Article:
To determine if Scytovirin affected release of capsular polysaccharides, strains 24067, B3502, and H99S were induced for capsule production in the presence or absence of Scytovirin as above. After overnight culture growth, the supernatant was collected and used to measure amounts of released polysaccharides. For both serotype D strains, Scytovirin concentrations 10-fold or greater than the MFC significantly inhibited release of capsular polysaccharides, which was attributed to fungicidal activity. Near the MFC, capsule release showed a potentially modest increase for 24067 but a significant decrease for B3502. No change in capsule release was observed for H99S (Figure 2B). Strain H99S was less susceptible to Scytovirin inhibition and in the absence of Scytovirin released 5- and 100-fold more capsule than strains 24067 and B3502, respectively, potentially mitigating any effects.

Scytovirin Does Not Affect Cell Wall Integrity or Melanin Production

Scytovirin did not have any effect on cell wall integrity in the presence of 0.5% Congo red with control plates showing the same degree of growth as those with cell wall disrupting dye present for all strains tested (data not shown). Since Congo red binds β-glucans and interferes with the construction of the cell wall (Ram and Klis, 2006), this data suggests that Scytovirin does not bind β-glucans, as expected. Additionally, Scytovirin did not have any effect on melanization after 7 days incubation at 37°C with the same degree of melanization (darkening of conlonies) observed with and without Scytovirin present for all strains tested.

Scytovirin Does Not Interact with Chitin

Biochemical characterization and structural studies have indicated similarity of Scytovirin to chitin binding proteins. With the strong accumulation of Scytovirin in the cryptococcal cell wall, the ability of Scytovirin to bind chitin was determined. Scytovirin did not show any interaction with chitin, Figure 3. Even over the course of 20 h, no binding or adsorption to chitin was observed, in agreement with previous chitin microcolumn data (Bokesch et al., 2003).


FIGURE 3. Scytovirin Does Not Bind Chitin. The concentration of Scytovirin in the supernatant of a reaction mixture containing chitin and Scytovirin remains constant even upon prolonged incubation. The values of Scytovirin concentration in units of absorbance are averages of three independent measurements. Error bars show the average deviation. The horizontal line indicates the average Scytovirin concentration in the control experiments without chitin and the gray box marks the range of ±1 SD from the average Scytovirin concentration in the control experiment.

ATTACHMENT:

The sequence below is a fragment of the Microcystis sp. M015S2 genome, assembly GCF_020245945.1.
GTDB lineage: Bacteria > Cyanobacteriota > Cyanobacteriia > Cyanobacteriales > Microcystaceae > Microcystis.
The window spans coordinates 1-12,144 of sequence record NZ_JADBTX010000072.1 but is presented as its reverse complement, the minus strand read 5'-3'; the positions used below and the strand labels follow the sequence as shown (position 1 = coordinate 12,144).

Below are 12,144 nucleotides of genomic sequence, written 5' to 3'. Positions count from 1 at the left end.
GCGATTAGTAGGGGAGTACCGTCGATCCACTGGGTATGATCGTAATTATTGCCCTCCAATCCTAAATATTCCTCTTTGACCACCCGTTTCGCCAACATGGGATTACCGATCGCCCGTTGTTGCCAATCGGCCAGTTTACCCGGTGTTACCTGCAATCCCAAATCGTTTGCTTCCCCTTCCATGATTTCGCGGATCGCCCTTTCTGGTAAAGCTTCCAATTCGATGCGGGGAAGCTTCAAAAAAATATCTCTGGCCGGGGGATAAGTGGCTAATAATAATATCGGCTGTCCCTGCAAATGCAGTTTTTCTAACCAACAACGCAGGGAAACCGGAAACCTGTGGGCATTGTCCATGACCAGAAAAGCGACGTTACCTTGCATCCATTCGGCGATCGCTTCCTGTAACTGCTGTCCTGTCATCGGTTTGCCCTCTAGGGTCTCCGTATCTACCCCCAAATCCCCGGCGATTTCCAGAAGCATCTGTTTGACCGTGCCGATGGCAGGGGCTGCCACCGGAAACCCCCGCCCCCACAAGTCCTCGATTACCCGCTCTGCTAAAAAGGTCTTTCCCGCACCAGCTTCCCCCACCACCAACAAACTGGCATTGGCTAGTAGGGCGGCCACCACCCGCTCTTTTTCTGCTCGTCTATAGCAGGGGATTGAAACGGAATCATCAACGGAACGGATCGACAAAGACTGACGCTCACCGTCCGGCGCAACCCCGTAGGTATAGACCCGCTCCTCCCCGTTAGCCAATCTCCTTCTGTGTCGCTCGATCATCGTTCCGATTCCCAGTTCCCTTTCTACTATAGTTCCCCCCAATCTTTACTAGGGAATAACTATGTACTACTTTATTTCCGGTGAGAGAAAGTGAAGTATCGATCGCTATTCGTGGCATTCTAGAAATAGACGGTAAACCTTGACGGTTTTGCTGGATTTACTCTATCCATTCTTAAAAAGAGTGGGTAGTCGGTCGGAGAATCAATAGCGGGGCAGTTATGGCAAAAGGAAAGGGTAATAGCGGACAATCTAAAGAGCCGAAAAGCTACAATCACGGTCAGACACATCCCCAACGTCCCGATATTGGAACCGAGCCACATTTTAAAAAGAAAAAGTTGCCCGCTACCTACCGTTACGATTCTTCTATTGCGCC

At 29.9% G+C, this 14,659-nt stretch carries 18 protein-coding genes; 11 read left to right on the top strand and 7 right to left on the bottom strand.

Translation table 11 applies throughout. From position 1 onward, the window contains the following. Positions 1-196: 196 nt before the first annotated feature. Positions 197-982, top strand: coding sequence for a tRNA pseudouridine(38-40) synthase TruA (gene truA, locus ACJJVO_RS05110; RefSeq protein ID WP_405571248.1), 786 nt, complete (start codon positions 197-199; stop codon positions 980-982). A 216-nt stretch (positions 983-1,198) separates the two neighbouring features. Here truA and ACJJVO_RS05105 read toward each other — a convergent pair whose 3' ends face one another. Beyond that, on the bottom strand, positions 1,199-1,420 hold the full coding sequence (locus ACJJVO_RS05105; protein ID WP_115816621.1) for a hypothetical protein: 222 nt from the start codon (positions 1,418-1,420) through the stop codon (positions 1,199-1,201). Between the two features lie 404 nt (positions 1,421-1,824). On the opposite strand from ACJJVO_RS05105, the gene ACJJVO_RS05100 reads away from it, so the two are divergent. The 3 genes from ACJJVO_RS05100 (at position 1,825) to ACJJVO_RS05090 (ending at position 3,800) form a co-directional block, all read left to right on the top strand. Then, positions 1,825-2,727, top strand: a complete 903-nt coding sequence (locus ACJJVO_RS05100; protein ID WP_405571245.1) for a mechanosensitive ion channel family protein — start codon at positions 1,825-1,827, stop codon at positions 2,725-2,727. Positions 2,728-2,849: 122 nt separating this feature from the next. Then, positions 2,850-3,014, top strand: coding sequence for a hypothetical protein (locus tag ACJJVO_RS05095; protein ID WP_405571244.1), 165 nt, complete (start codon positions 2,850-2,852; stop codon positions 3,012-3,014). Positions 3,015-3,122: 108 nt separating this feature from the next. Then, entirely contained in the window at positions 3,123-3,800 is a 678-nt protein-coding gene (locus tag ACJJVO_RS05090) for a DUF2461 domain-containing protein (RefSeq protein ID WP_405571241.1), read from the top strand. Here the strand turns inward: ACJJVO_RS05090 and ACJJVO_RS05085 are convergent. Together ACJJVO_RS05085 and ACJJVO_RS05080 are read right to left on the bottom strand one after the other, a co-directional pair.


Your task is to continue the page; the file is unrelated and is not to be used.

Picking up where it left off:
Scytovirin Exhibits Synergy with Existing Antifungals

Using 24067 cells, the combinatorial effects of Scytovirin with the commonly used antifungals AMB, 5FC, and FLC were investigated. When the MFC at 95% inhibition (MFC-0) was used for the calculation, results varied significantly. This was in part due to the steep response of fungal inhibition of AMB, declining from no inhibition to complete inhibition within a factor of 4 in terms of AMB concentration, or with just three wells on the plate. Therefore, FIC indices were calculated at 50% inhibition (MFC-2), yielding more consistent results (Te Dorsthorst et al., 2002). The FIC index using MFC-2 was 0.3 for the combination of AMB and Scytovirin (Supplementary Figure 3). Similarly, FIC indexing values for 5FC and FLC in combination with Scytovirin were 0.56 and 0.75, respectively. To better evaluate synergy, ICα values from response surface modeling were also determined using a standard checkerboard arrangement of orthogonal increasing inhibitor concentrations. Data from the entire 96-well plate were used to create a 3-dimensional response surface map With ICα determined from fitting the response surface map to the surface equation relating inhibitor concentrations and the effect at those concentrations (Te Dorsthorst et al., 2002). Positive ICα values indicate synergy, negative values indicate antagonism, and values close to zero indicate no interaction. AMB presented the strongest synergistic interaction with Scytovirin, having an ICα of 2.27. 5FC and FLC both indicated lesser degrees of synergy than AMB, having ICα values of 0.72 and 0.60, respectively.


Throughout their existence, organisms have developed multiple means to protect themselves from various environmental predators. The specific nature of the inhibitory molecules varies, but peptides and proteins have become heavily involved with utilization spanning the spectrum from bacteria, through fungi, to higher eukaryotes (McFeeters and McFeeters, 2012; Nakatsuji and Gallo, 2012; Rathi et al., 2012). Plants were the first organisms found to use carbohydrate binding proteins, or lectins, as part of their defense mechanisms (Sharon and Lis, 2004). Since then, many lectins have been identified from a number of organisms, including cyanobacteria.